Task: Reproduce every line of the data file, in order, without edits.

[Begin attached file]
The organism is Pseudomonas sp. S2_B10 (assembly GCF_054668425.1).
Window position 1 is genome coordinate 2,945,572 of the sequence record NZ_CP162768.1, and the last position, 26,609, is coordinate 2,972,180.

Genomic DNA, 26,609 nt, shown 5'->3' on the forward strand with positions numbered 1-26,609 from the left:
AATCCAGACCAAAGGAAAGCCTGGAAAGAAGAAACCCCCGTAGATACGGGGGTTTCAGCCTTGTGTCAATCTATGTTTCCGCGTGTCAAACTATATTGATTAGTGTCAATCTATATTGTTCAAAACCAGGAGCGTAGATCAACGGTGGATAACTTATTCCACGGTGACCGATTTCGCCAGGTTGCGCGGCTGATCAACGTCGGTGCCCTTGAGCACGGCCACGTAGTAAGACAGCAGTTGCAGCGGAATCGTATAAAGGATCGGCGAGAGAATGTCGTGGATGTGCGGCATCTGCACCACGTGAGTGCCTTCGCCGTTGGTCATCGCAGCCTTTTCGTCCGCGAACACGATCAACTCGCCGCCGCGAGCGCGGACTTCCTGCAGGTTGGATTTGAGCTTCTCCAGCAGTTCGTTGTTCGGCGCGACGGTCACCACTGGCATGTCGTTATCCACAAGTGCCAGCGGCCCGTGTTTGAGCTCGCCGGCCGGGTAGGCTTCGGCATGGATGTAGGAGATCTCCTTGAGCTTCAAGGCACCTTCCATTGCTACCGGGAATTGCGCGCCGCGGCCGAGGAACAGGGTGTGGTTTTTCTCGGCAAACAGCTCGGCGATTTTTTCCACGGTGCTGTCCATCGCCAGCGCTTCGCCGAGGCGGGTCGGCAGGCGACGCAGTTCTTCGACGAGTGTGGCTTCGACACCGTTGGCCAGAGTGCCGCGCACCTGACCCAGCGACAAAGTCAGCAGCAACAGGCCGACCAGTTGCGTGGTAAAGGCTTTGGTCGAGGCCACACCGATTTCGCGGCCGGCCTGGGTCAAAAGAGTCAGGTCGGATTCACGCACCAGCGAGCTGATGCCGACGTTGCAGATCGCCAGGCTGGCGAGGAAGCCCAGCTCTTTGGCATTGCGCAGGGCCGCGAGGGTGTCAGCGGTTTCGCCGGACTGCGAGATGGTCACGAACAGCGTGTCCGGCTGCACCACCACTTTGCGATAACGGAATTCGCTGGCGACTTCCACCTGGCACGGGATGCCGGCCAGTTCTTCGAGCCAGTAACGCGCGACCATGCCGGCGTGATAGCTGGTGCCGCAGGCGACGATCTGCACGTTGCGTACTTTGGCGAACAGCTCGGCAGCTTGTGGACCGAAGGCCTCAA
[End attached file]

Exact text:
The organism is Pseudomonas sp. S2_B10 (assembly GCF_054668425.1).
Window position 1 is genome coordinate 2,945,572 of the sequence record NZ_CP162768.1, and the last position, 26,609, is coordinate 2,972,180.

Genomic DNA, 26,609 nt, shown 5'->3' on the forward strand with positions numbered 1-26,609 from the left:
AATCCAGACCAAAGGAAAGCCTGGAAAGAAGAAACCCCCGTAGATACGGGGGTTTCAGCCTTGTGTCAATCTATGTTTCCGCGTGTCAAACTATATTGATTAGTGTCAATCTATATTGTTCAAAACCAGGAGCGTAGATCAACGGTGGATAACTTATTCCACGGTGACCGATTTCGCCAGGTTGCGCGGCTGATCAACGTCGGTGCCCTTGAGCACGGCCACGTAGTAAGACAGCAGTTGCAGCGGAATCGTATAAAGGATCGGCGAGAGAATGTCGTGGATGTGCGGCATCTGCACCACGTGAGTGCCTTCGCCGTTGGTCATCGCAGCCTTTTCGTCCGCGAACACGATCAACTCGCCGCCGCGAGCGCGGACTTCCTGCAGGTTGGATTTGAGCTTCTCCAGCAGTTCGTTGTTCGGCGCGACGGTCACCACTGGCATGTCGTTATCCACAAGTGCCAGCGGCCCGTGTTTGAGCTCGCCGGCCGGGTAGGCTTCGGCATGGATGTAGGAGATCTCCTTGAGCTTCAAGGCACCTTCCATTGCTACCGGGAATTGCGCGCCGCGGCCGAGGAACAGGGTGTGGTTTTTCTCGGCAAACAGCTCGGCGATTTTTTCCACGGTGCTGTCCATCGCCAGCGCTTCGCCGAGGCGGGTCGGCAGGCGACGCAGTTCTTCGACGAGTGTGGCTTCGACACCGTTGGCCAGAGTGCCGCGCACCTGACCCAGCGACAAAGTCAGCAGCAACAGGCCGACCAGTTGCGTGGTAAAGGCTTTGGTCGAGGCCACACCGATTTCGCGGCCGGCCTGGGTCAAAAGAGTCAGGTCGGATTCACGCACCAGCGAGCTGATGCCGACGTTGCAGATCGCCAGGCTGGCGAGGAAGCCCAGCTCTTTGGCATTGCGCAGGGCCGCGAGGGTGTCAGCGGTTTCGCCGGACTGCGAGATGGTCACGAACAGCGTGTCCGGCTGCACCACCACTTTGCGATAACGGAATTCGCTGGCGACTTCCACCTGGCACGGGATGCCGGCCAGTTCTTCGAGCCAGTAACGCGCGACCATGCCGGCGTGATAGCTGGTGCCGCAGGCGACGATCTGCACGTTGCGTACTTTGGCGAACAGCTCGGCAGCTTGTGGACCGAAGGCCTCAA